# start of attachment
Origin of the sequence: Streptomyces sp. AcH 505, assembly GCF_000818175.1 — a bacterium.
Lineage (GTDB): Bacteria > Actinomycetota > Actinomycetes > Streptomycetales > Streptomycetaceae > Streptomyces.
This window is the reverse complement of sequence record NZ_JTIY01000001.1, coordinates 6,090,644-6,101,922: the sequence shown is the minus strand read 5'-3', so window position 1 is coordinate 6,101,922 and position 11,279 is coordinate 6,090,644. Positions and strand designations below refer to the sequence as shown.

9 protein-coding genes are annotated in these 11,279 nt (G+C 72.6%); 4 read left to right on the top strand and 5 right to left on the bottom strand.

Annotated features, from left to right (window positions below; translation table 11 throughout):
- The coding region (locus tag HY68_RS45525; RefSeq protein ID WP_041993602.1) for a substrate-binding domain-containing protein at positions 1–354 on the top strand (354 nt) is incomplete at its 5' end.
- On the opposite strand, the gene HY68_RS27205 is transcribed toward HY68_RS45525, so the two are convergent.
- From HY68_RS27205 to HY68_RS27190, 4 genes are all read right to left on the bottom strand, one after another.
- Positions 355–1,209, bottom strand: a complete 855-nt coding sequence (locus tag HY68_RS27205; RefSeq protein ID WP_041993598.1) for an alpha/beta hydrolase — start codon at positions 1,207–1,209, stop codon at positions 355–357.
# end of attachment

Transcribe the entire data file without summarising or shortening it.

Origin of the sequence: Streptomyces sp. AcH 505, assembly GCF_000818175.1 — a bacterium.
Lineage (GTDB): Bacteria > Actinomycetota > Actinomycetes > Streptomycetales > Streptomycetaceae > Streptomyces.
This window is the reverse complement of sequence record NZ_JTIY01000001.1, coordinates 6,090,644-6,101,922: the sequence shown is the minus strand read 5'-3', so window position 1 is coordinate 6,101,922 and position 11,279 is coordinate 6,090,644. Positions and strand designations below refer to the sequence as shown.

9 protein-coding genes are annotated in these 11,279 nt (G+C 72.6%); 4 read left to right on the top strand and 5 right to left on the bottom strand.

Annotated features, from left to right (window positions below; translation table 11 throughout):
- The coding region (locus tag HY68_RS45525; RefSeq protein ID WP_041993602.1) for a substrate-binding domain-containing protein at positions 1–354 on the top strand (354 nt) is incomplete at its 5' end.
- On the opposite strand, the gene HY68_RS27205 is transcribed toward HY68_RS45525, so the two are convergent.
- From HY68_RS27205 to HY68_RS27190, 4 genes are all read right to left on the bottom strand, one after another.
- Positions 355–1,209, bottom strand: a complete 855-nt coding sequence (locus tag HY68_RS27205; RefSeq protein ID WP_041993598.1) for an alpha/beta hydrolase — start codon at positions 1,207–1,209, stop codon at positions 355–357.